John's Journal...

Food For Thought – Use Food Sources to Locate Deer

How to Hunt Deer Around Food in the Northeast

Click to enlargeEditor’s Note: Although some hunters take bucks around scrapes, along trails, near saddles in mountains and at creek crossings, you'll often find hunting near the food source where the white-tailed deer feed at the time you hunt the most- consistent way to pattern the deer and to locate a stand where you can harvest a buck. The whitetail's preferred food source changes from early season to mid-season and at the end of the season.  Also as you travel around the country, whitetails in various sections like different plants, shrubs and nuts indigenous to these regions. To learn where to hunt when, we've asked some deer hunters to tell us the food sources they hunt at three-different times.Click to enlarge

Thomas C. Hicks of Albion, New York, has hunted whitetails for 20 years. Since he only can bag one buck per season in his home state, he scouts extensively and looks at many deer before he decides to loose his arrow. Primarily by hunting over food sources, he gets his buck almost every season. Hicks begins to scout for his next year's buck after the last day of bow season. "I want to know where the big bucks have bedded and bred because more than likely an older-age class buck will not move his bedding site unless someone disturbs him," Hicks explains. "I've learned the deer's bedding and breeding regions usually form the core of that particular buck's movement pattern year after year." Once Hicks knows that he has a big buck to hunt and pinpoints where that buck has bedded and bred, he next has to determine what that buck will feed on at the first of bow season.

Early Deer Season:

"During the early part of the season, the deer prefer to feed on wild apple trees and alfalfa in my region," Blum reports. "If you can pinpoint an apple tree in the woods, you often will find a trail worn deep into the earth where the deer travel to feed on the apples. You may want to take a stand along that trail for a good opportunity to see a buck. Although apple trees will concentrate deer, you easily can spook the deer away from the tree if Click to enlargeyou put too-much human odor in that area. Then the deer will continue to feed around the tree but primarily at night. Too, you'll find alfalfa fields a more-reliable food to hunt near during the early season. If I can locate an alfalfa field close to the buck's bedding region, I’ll watch with my binoculars to see how the buck goes to the field and his bedding site. Well before the season starts, I go to the trail the buck uses to exit the field and set up my tree stand about 100- to 150-yards away from the field and closer to the bedding area." Then long before daylight, Hicks moves to his tree stand, carefully remaining well away from the field and downwind of the field. He wants to get into his stand before the buck leaves the alfalfa field at first light. He hopes to get a shot at the buck as he leaves the alfalfa field and moves to his bedding site. "If I can find an oak tree dropping nuts within 100 to 150 yards of the field, I'll set up a tree stand within 30 yards of that tree for an afternoon stand," Hicks explains. "I
know the tree acts as a magnet to draw-in and hold deer that will go into the field just at dark."Click to enlarge


During the middle of the season, deer usually quit eating alfalfa and start feeding on acorns. Then Hicks concentrates his hunting on the nut trees. "In the middle of the season, bucks try to build up fat for winter and the rut," Hicks comments. "They will feed heavily under the nut trees." One of the best bucks Hicks bagged last season held in a swampy area with ridges running through it. Nut trees concentrated in this section, and these nut trees drew the bucks like a magnet. But Hicks doesn't hunt just any oak trees. He's prepared these oak trees for the time he will hunt them. "I put fertilizer twice a year around the oak trees I plan to hunt," Hicks says. "I fertilize them in the early spring just as the leaves begin to form, and then I fertilize again in the early fall before the nuts start to drop." Hicks has learned that fertilizing the trees he plans to hunt in mid-season causes those trees to produce bigger nuts and more nuts that the deer tend to prefer more than other nuts in the area.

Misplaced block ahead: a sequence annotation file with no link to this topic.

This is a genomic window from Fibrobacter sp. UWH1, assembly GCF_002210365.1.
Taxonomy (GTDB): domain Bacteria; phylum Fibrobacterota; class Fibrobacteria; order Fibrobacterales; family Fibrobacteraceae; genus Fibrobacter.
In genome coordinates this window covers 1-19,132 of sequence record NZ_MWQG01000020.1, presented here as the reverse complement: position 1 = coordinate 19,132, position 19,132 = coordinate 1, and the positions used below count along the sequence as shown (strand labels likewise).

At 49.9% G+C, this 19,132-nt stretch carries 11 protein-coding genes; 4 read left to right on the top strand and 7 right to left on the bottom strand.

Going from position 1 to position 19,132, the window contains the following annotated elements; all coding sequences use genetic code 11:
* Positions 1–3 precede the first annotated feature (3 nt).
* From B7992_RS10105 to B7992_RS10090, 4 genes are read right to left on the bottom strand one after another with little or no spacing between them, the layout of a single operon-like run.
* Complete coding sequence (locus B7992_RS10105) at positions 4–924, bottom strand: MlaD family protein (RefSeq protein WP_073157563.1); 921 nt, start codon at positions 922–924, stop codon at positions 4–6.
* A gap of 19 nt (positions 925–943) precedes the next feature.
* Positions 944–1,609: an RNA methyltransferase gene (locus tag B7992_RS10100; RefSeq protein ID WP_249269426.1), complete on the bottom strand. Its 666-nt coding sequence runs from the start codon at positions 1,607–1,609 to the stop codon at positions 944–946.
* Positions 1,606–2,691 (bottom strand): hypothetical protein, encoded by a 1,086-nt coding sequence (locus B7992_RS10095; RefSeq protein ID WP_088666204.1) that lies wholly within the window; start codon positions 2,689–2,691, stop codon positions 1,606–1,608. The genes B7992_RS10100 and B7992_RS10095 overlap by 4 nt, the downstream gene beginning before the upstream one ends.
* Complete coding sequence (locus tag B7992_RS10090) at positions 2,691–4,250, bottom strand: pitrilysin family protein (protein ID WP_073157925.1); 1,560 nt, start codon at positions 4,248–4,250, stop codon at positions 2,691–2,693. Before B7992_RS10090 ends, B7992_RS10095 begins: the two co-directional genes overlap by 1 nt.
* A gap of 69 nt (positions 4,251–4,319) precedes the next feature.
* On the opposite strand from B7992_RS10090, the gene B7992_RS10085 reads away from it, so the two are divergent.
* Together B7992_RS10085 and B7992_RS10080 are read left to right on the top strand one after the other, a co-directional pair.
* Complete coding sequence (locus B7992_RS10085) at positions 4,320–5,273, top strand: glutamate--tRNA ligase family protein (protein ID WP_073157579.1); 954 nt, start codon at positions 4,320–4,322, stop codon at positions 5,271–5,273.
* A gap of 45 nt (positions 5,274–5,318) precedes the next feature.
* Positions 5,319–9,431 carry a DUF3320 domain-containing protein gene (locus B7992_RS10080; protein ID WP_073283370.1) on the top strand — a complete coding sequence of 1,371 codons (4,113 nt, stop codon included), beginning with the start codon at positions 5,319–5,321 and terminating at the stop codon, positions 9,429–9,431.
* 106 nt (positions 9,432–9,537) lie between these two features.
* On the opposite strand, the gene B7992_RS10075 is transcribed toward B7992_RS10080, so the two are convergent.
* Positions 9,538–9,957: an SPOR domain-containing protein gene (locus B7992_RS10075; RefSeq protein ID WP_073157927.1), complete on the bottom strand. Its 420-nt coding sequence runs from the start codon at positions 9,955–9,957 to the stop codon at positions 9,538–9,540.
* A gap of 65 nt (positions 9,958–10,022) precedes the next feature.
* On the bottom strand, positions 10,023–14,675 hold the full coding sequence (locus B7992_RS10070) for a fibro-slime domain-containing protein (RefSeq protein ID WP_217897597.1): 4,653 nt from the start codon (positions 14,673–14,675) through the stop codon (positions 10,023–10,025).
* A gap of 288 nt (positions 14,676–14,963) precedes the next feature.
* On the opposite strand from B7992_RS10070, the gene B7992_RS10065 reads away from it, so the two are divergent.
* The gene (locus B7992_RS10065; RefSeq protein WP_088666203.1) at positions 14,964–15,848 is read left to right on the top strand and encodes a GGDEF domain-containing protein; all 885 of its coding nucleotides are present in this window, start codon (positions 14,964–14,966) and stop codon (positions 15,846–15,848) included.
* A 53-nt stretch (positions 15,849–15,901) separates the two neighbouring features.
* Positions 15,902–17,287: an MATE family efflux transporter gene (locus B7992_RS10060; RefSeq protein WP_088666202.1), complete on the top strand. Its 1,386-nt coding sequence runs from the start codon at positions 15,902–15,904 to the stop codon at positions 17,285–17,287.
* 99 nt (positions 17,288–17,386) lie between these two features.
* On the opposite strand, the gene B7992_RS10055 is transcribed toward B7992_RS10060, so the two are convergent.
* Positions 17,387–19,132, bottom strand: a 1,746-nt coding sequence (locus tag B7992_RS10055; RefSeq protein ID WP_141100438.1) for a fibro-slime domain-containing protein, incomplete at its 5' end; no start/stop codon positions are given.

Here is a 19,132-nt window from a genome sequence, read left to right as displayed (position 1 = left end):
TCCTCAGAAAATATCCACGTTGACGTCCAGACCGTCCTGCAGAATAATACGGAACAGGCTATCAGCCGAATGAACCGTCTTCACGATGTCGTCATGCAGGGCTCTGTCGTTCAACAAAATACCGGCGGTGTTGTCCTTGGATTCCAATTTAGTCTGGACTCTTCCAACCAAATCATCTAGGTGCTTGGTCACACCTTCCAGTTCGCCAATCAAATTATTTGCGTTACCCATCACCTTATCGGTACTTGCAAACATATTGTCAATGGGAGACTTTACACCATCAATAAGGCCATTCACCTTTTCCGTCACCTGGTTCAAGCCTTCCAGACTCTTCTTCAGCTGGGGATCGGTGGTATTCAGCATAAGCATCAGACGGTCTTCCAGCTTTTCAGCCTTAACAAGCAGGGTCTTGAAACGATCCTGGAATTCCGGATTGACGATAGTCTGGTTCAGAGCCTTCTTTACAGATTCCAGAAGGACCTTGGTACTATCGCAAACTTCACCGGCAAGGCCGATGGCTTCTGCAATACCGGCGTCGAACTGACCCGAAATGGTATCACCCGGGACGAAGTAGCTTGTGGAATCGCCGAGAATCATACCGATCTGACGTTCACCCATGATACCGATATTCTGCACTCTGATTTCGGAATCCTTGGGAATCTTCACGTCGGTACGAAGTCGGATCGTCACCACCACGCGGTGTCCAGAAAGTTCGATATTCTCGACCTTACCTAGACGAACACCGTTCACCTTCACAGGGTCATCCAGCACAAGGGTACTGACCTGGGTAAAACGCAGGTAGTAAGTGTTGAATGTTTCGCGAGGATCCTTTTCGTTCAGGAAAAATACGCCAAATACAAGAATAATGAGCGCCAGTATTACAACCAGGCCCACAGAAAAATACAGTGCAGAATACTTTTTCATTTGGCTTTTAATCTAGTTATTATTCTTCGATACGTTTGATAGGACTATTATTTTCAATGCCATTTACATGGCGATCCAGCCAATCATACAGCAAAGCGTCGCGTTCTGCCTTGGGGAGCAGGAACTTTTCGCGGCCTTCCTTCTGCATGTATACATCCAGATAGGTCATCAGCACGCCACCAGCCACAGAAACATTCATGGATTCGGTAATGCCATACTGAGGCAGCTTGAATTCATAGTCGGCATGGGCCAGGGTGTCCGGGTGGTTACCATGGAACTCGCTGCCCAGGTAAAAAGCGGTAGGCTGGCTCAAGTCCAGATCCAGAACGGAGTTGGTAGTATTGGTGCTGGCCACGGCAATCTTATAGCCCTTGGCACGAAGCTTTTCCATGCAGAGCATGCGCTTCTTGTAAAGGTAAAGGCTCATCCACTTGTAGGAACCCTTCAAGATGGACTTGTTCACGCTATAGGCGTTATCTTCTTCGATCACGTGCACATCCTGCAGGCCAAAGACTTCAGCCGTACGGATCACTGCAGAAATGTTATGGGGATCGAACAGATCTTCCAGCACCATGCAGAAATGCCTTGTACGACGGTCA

Late Deer Season:

At the end of the season, Hicks searches for high-energy feed such as corn, dogwood plants, other sprouts and leafy plants in the woods. "My favorite high-energy food to hunt during the end of bow season is clover patches," Hicks explains. "The deer will dig through the snow to find clover and feed heavily on it. I plant clover patches for the deer where I hunt. They also will exhibit this digging behavior to locate corn lying under the snow. I don't know how the deer can find ears of corn under a foot of snow, but they do." Hicks wears snow camo when he hunts during the late season. "I take a stand between the fields where the deer feed on clover and corn and where the bucks bed," Hicks says. "Most of the time I often see a buck coming to those fields late in the afternoon and get a shot then."

Deer usually feed each day.  If you understand which foods they prefer to eat in various sections of the country throughout the season, where you can locate these foods, and at what time of day they come to this food, you more consistently can bag a buck each season.

Check back each day this week for more about "Food For Thought – Use Food Sources to Locate Deer"

Day 1: What Whitetails Eat in the Midwest in the Early Season with Toby Bridges
Day 2: Hunting Midwestern Deer During the Mid-Season and Late Season With Toby Bridges
Day 3: Jerry Simmons on Hunting Southeastern Deer During Early Deer Season
Day 4: Jerry Simmons Tells How to Hunt Southeastern Deer in the Mid-Season and Late Season
Day 5: How to Hunt Deer Around Food in the Northeast


Entry 529, Day 5